“Imagination is gifted to the young.
How can we blame then when adults turn it into a tinderbox?”
Sophy Kingston is the mother of two daughters. Her marriage just broke up due to her husband’s gambling addiction. They have had to sell their Dublin home, their two cars, and their businesses to pay off his gambling debts. Filled with rage and resentment for her husband Luke, she tries to hide it from her girls. Now, she has been offered a position as a live-in nurse to a man who suffered debilitating burns after a fire on his property. She moves herself and her two daughters to Hyland Hall, a neglected, but once grand house, an hour’s drive outside Cork.Jack Hyland is suffering terribly from his recent burns. Just skin and bone, every move he makes brings incredible pain. His face is a travesty. He remains on the second floor of the house and doesn’t want anyone to ‘see’ him other than his nurse, Sophy.
Meanwhile, Sophy’s daughters make up stories about the old man upstairs. They view him as a monster… the undead. They are very afraid of his german shepherd dog, Caesar.
Jack’s nephew, Victor Coyne, lives in the property next door to Hyland Hall. He ingratiates himself into the lives of Sophy and her daughters.
Isobel and Julie are devastated by their parents separation. They once lived in a happy family, in a prosperous suburb of Dublin, going to school where they had many friends. Now, their mother and father are desperately unhappy, they are living in a strange, rather eerie old house, and they don’t have any friends. The youngest, Julie, has a mannequin from her mother’s (now sold) children’s clothing store. She brings this mannequin, which she has named Cordelia, with her everywhere she goes, and speaks through her to vent her innermost feelings.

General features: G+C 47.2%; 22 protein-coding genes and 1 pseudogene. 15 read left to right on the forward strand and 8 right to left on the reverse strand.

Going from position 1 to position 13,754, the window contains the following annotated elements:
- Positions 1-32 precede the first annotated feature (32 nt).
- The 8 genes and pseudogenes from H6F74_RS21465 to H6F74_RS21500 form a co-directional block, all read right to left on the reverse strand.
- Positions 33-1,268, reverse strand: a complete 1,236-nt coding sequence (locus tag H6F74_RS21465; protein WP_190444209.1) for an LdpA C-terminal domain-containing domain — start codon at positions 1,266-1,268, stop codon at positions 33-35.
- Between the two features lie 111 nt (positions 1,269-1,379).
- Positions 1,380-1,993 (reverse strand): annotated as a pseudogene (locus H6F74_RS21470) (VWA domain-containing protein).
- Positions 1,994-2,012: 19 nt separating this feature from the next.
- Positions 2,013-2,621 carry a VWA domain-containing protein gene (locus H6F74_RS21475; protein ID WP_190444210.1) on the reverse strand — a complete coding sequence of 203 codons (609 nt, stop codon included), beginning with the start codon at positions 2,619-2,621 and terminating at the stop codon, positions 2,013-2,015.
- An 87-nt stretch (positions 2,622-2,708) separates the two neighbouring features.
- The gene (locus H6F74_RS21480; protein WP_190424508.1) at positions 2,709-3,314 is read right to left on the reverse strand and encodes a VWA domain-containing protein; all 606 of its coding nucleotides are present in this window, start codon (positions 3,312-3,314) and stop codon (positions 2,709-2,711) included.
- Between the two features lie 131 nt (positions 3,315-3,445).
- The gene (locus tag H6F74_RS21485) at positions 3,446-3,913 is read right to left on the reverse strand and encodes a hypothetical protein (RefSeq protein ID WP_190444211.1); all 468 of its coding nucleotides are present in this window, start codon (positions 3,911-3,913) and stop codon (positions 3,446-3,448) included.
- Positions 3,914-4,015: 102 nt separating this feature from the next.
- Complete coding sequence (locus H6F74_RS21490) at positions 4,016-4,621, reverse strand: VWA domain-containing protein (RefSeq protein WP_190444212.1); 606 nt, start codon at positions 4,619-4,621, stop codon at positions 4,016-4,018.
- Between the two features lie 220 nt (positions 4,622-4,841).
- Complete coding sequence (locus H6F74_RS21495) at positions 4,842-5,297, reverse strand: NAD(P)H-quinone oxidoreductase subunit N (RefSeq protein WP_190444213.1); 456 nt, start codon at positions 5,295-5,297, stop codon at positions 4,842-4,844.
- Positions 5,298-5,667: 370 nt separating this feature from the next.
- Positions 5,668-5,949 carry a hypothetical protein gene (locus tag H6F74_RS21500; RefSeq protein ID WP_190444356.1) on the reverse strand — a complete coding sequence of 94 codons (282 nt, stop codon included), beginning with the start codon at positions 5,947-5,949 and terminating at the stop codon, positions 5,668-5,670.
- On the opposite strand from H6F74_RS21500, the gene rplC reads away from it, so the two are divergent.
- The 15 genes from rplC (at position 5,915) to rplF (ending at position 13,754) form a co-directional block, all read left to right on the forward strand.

Anyone looking for a suspenseful, adrenalin-packed thrill ride, need look no further. Though there were a few parts of the book that were overly dramatic, and made me suspend belief, it was a page-turner. Part crime thriller and part romantic suspense, the novel had me gripped under its spell for two days.
The atmosphere and descriptions were very vivid. The characters quite easy to imagine, though at times I grew impatient with Sophy and her daughters, I came to like and understand them more towards the end.
The plot was well planned and executed. It spoke to what measures some people will go in the name of avarice. How difficult it is to trust after it has been lost, and also, to the randomness of fate.
This is my first Laura Elliot novel, and when time permits I will search out more of her work.
NOTE: When I requested this novel from NetGalley, its title was “The Tinderbox“. I can’t think why they decided to change it to “The Silent House”. The original title fits the book perfectly and is much more unique.
This review was written voluntarily and my rating was in no way influenced by the fact that I received a complimentary digital copy of this novel from
Bookouture via NetGalley.
ISBN: 9781800190849 ASIN: B08M68SBLY 366 pages
Laura Elliot is the pen name for June Considine, a best selling Irish children’s author and novelist.
She lives with her husband, Sean, in the coastal town of Malahide, County Dublin, Ireland – close to the wonderful Broadmeadow Estuary, which has featured in a number of her novels.
She has written six adult novels under the pen name Laura Elliot, and twelve novels for children and young adults under the name June Considine.
Follow Laura Elliot on Twitter @Elliot_Laura